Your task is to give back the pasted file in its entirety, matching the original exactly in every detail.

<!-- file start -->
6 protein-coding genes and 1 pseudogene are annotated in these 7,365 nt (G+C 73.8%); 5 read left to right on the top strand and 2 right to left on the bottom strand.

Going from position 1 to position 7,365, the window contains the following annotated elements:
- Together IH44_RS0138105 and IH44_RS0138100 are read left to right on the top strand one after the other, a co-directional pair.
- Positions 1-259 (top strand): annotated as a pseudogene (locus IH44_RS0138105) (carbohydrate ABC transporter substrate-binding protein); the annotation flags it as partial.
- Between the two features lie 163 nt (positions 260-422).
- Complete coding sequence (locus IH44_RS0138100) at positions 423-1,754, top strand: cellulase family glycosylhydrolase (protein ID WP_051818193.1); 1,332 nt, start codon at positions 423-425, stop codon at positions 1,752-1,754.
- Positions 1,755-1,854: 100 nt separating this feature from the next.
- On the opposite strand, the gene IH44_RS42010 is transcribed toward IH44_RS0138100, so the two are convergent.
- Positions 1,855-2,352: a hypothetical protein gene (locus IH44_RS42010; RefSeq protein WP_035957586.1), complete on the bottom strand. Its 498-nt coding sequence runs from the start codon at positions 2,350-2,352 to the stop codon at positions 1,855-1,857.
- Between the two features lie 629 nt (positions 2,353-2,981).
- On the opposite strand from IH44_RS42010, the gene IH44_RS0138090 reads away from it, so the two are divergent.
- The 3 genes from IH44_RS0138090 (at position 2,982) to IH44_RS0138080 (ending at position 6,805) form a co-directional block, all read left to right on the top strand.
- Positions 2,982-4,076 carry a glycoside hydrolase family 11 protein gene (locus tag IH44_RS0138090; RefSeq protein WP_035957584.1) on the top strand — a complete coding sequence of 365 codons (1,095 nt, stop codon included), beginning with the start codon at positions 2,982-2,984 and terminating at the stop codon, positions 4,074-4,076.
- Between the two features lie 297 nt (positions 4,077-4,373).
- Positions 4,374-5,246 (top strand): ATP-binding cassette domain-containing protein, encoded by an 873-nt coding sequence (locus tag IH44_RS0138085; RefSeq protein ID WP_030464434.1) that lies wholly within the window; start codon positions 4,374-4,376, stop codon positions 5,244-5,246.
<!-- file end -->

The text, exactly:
6 protein-coding genes and 1 pseudogene are annotated in these 7,365 nt (G+C 73.8%); 5 read left to right on the top strand and 2 right to left on the bottom strand.

Going from position 1 to position 7,365, the window contains the following annotated elements:
- Together IH44_RS0138105 and IH44_RS0138100 are read left to right on the top strand one after the other, a co-directional pair.
- Positions 1-259 (top strand): annotated as a pseudogene (locus IH44_RS0138105) (carbohydrate ABC transporter substrate-binding protein); the annotation flags it as partial.
- Between the two features lie 163 nt (positions 260-422).
- Complete coding sequence (locus IH44_RS0138100) at positions 423-1,754, top strand: cellulase family glycosylhydrolase (protein ID WP_051818193.1); 1,332 nt, start codon at positions 423-425, stop codon at positions 1,752-1,754.
- Positions 1,755-1,854: 100 nt separating this feature from the next.
- On the opposite strand, the gene IH44_RS42010 is transcribed toward IH44_RS0138100, so the two are convergent.
- Positions 1,855-2,352: a hypothetical protein gene (locus IH44_RS42010; RefSeq protein WP_035957586.1), complete on the bottom strand. Its 498-nt coding sequence runs from the start codon at positions 2,350-2,352 to the stop codon at positions 1,855-1,857.
- Between the two features lie 629 nt (positions 2,353-2,981).
- On the opposite strand from IH44_RS42010, the gene IH44_RS0138090 reads away from it, so the two are divergent.
- The 3 genes from IH44_RS0138090 (at position 2,982) to IH44_RS0138080 (ending at position 6,805) form a co-directional block, all read left to right on the top strand.
- Positions 2,982-4,076 carry a glycoside hydrolase family 11 protein gene (locus tag IH44_RS0138090; RefSeq protein WP_035957584.1) on the top strand — a complete coding sequence of 365 codons (1,095 nt, stop codon included), beginning with the start codon at positions 2,982-2,984 and terminating at the stop codon, positions 4,074-4,076.
- Between the two features lie 297 nt (positions 4,077-4,373).
- Positions 4,374-5,246 (top strand): ATP-binding cassette domain-containing protein, encoded by an 873-nt coding sequence (locus tag IH44_RS0138085; RefSeq protein ID WP_030464434.1) that lies wholly within the window; start codon positions 4,374-4,376, stop codon positions 5,244-5,246.